“The different social culture and history of Japan suggest that Japan will not and should not follow the brutal ‘Wild-West’ American model of restructuring and reform,” Roubini said. “However, there is need in Japan for major structural reforms and economic deregulation in order to foster entrepreneurship, risk-taking, innovation and long-run growth.”

Fast Action

Roubini added that “delaying these reforms will not help because short-run reduction of the pain might lead to more serious problems in the long-run.”

Prescient words. Because Japan did delay much-needed economic changes, it’s now in a very bad way. The Bank of Japan has already failed to boost growth by cutting interest rates to zero. Japan has already tried, and failed, to create a thriving domestic economy with massive public spending. The BOJ and the government will pull out all the stops to keep a recession from becoming a depression. Wealthy Japan is far better positioned to stay out of the abyss than peers in Asia. Yet Japan won’t be making the changes needed to prepare for a rapidly aging population and or help it to thrive in a region in which its standard of living is too high to compete.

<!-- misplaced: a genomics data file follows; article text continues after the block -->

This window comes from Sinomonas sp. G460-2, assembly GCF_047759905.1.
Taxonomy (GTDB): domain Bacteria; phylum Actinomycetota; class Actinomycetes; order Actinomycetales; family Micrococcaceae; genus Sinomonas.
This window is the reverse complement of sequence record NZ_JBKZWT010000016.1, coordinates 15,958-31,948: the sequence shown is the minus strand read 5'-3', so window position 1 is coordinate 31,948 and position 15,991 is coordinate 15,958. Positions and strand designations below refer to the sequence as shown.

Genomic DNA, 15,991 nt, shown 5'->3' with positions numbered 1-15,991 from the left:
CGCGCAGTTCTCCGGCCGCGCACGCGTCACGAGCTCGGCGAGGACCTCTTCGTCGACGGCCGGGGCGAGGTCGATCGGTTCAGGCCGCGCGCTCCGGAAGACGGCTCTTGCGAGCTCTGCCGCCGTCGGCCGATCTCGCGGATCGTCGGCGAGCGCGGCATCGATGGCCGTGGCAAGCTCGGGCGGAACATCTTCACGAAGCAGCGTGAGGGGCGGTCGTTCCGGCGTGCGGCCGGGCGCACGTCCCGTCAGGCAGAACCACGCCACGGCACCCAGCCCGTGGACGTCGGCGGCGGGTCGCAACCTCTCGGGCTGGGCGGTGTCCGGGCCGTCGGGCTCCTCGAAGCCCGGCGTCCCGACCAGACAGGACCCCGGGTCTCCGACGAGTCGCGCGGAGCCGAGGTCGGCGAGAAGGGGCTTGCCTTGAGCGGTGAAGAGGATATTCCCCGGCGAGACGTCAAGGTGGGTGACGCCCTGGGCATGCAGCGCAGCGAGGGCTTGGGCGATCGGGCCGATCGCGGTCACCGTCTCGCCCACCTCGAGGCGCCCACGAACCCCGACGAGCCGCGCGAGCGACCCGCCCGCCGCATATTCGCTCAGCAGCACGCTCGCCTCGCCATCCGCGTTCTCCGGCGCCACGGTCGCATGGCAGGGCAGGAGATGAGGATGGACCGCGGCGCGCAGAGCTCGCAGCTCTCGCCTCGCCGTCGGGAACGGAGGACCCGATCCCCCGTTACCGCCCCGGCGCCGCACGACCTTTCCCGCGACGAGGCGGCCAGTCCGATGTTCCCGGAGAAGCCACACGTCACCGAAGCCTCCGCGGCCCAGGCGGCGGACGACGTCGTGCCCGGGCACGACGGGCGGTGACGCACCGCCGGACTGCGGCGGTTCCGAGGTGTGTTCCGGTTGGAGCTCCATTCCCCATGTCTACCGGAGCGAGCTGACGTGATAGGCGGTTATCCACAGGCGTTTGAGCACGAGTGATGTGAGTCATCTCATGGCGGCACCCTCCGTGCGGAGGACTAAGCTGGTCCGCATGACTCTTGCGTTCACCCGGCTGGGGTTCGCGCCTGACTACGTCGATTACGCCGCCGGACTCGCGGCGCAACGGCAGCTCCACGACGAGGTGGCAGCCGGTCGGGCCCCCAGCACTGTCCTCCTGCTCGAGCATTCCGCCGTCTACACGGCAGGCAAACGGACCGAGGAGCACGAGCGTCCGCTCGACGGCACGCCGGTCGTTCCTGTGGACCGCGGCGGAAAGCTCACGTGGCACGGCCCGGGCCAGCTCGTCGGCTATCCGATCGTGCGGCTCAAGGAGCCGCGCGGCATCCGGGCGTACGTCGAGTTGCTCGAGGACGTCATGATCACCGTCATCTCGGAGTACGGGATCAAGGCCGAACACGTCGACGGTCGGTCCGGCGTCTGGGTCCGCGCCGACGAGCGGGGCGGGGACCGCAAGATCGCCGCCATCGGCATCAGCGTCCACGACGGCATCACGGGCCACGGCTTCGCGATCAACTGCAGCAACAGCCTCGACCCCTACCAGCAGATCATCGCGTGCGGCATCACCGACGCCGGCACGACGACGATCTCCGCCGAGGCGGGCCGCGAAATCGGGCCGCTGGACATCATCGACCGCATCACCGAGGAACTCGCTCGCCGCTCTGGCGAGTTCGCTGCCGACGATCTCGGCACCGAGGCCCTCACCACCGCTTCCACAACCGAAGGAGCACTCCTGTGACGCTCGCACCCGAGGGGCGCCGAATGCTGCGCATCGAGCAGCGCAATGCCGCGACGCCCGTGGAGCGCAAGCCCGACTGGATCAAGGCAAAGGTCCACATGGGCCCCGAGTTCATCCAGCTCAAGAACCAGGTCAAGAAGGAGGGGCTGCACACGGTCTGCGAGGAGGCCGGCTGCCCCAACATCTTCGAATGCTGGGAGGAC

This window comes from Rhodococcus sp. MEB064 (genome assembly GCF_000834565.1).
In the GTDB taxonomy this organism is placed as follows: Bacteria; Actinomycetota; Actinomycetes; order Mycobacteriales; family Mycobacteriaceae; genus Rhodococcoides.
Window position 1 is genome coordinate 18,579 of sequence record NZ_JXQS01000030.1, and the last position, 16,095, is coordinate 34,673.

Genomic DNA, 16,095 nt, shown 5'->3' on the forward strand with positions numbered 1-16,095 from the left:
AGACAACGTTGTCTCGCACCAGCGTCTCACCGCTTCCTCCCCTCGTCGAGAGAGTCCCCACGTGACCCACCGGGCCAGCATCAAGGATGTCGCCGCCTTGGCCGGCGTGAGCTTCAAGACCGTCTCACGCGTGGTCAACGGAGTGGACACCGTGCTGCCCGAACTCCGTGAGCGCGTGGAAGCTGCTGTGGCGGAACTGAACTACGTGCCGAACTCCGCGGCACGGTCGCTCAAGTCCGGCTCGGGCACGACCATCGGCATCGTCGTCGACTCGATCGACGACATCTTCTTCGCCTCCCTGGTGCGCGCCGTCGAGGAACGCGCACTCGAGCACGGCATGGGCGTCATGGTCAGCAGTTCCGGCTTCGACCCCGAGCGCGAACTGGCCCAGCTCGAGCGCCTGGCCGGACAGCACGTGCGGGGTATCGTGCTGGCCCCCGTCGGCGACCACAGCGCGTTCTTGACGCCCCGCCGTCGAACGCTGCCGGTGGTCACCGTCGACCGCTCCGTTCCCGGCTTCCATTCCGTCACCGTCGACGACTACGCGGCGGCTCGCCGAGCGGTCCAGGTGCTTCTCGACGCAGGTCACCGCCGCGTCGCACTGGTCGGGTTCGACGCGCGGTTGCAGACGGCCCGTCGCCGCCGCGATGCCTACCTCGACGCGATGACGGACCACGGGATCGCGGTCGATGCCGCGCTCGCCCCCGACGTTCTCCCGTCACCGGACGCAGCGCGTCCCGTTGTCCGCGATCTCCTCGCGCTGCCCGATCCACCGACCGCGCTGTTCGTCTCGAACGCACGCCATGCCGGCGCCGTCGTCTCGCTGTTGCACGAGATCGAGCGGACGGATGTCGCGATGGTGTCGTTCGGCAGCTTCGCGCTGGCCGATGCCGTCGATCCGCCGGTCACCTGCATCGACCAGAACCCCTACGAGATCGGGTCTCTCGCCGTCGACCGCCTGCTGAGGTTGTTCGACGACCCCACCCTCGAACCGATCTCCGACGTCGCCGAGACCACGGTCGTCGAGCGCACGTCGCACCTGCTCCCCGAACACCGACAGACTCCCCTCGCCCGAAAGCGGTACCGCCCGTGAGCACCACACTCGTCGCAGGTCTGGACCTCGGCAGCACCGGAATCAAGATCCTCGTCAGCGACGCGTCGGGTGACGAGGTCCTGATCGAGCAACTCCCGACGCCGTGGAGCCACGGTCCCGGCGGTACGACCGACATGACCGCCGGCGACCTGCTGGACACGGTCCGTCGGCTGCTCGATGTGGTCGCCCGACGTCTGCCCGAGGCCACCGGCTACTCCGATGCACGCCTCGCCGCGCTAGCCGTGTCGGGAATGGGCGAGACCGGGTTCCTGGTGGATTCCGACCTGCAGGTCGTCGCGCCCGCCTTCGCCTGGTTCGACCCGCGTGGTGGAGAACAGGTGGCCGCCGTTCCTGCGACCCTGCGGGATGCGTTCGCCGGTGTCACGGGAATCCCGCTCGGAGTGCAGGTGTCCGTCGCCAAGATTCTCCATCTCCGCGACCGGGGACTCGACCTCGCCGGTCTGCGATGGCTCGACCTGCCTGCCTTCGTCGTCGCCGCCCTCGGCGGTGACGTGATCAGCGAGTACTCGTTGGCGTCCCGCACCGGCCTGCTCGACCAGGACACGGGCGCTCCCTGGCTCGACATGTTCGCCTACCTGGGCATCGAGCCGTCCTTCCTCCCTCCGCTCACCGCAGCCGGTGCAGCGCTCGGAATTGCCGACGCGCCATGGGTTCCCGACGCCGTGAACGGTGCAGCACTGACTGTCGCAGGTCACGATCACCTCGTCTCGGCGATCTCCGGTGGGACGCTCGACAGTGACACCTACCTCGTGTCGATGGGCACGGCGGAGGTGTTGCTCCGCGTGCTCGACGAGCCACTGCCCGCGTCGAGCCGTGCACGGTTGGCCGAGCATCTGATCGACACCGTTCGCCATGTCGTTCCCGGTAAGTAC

Unless officials in Tokyo act fast and furiously, Japan risks another lost decade. Or something even worse."

We are now on our way to the Cambridge House show in Vancouver, where we hope you will join us and learn what may be in store for metals and mining shares in this Year of the Ox. Happy New Year to all of our Chinese readers, media friends, clients, and to our dedicated staff in Kitco's Hong Kong and Shanghai offices!

Jon Nadler
Senior Analyst
Kitco Bullion Dealers Montreal